We can go through the motions if you like.
A maximum two-year transition. No payments for access to the single market. No acceptance of new EU regulations in order to access the single market.
They are Boris Johnson’s “red lines” on Brexit, as generously set out in The Sun newspaper without anyone having asked him to do so, making his Prime Minister’s already impossible job that much more difficult.
We could say why they matter, how they contrast with the Government’s position, or the EU’s, but none of those questions really matter.
We could wring our hands over whether the Prime Minister should sack him or not sack him. We could debate endlessly about the optimum political feng shui positioning of a tent and a man that can’t stop pissing.
But it would all be to miss the point.
Marxism has been an unlikely trope of Conservative Party conference, as various cabinet figures have sought to scare the public out of their growing crush on Jeremy Corbyn, so why don’t we have a Marxist analysis of Boris Johnson?
Marx went to great lengths in his lifetime to point out he was an economist and nothing else, not a historian, not a political philosopher of anything of that nature.
For Marx, economics trumped all. Systems of government, historical events, the comings and goings of presidents and prime ministers, wars and the peace that followed them were the “superstructure”. They were the visible events that were driven by the “base” – the cold economic realities that drove all.
To worry too much about what Boris Johnson says and does – be it campaign for Leave, write 4,000-word articles for The Telegraph or give wildly unhelpful interviews to The Sun newspaper – is to obsess over superstructure.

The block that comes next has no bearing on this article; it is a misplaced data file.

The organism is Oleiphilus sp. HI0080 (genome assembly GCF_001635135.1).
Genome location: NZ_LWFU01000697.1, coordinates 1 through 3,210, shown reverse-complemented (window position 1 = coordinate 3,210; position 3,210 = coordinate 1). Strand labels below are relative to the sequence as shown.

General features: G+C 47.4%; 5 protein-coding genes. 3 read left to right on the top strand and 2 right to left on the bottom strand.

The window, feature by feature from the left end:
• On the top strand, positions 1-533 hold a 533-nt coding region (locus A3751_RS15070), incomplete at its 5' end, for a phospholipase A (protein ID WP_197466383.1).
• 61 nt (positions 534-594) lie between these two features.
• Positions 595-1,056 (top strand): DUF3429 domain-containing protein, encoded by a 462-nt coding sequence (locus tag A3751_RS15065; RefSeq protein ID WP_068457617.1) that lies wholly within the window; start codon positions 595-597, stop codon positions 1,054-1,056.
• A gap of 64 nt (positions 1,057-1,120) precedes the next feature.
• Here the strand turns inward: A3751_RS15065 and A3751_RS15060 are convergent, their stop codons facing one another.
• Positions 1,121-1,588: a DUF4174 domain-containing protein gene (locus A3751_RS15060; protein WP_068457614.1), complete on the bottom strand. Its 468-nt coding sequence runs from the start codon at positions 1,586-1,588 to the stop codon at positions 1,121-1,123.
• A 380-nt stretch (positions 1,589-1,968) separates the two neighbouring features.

The base, the force that drives all, is to become prime minister.
In Marxist economics, the base is blind to human suffering. It is merely a machine.
It is an appropriate analogy, and an appropriate word too. It is long years since the Foreign Secretary’s ambition unshackled itself from anything that resembled a sense of shame or dignity.
It is this one man’s base instincts that, almost beyond any other human of natural force, will shape the economic realities of our little lives.
You do not need even to know that Boris Johnson is a man who has twice been sacked for lying to feel that nagging sense that his words and actions only make sense when seen not as anything resembling anything like truth or conviction. They are shifting chess pieces, playing a grander game.
So many voices at the Conservative Party conference, which is again haunted by that familiar spectre of a flaxen-haired wrecking balloon in vomit-coloured shorts, seem determined to speak to the superstructure.
They plead for unity. They say the party must “come together”. Some of the more mature among them seem struck with broken-hearted desperation for their party to act like grown-ups and just get on with this near impossible job of taking Britain out of the European Union.
On Tuesday, the wrecking ball will speak. It will be more superstructure. But the Conservatives, frankly, shouldn’t bother listening, and should instead ask themselves one question: do they want this man to lead them, or not?
If they decide they do not, then their only hope is to raise their own ambition to meet the blond base instincts in front of them.
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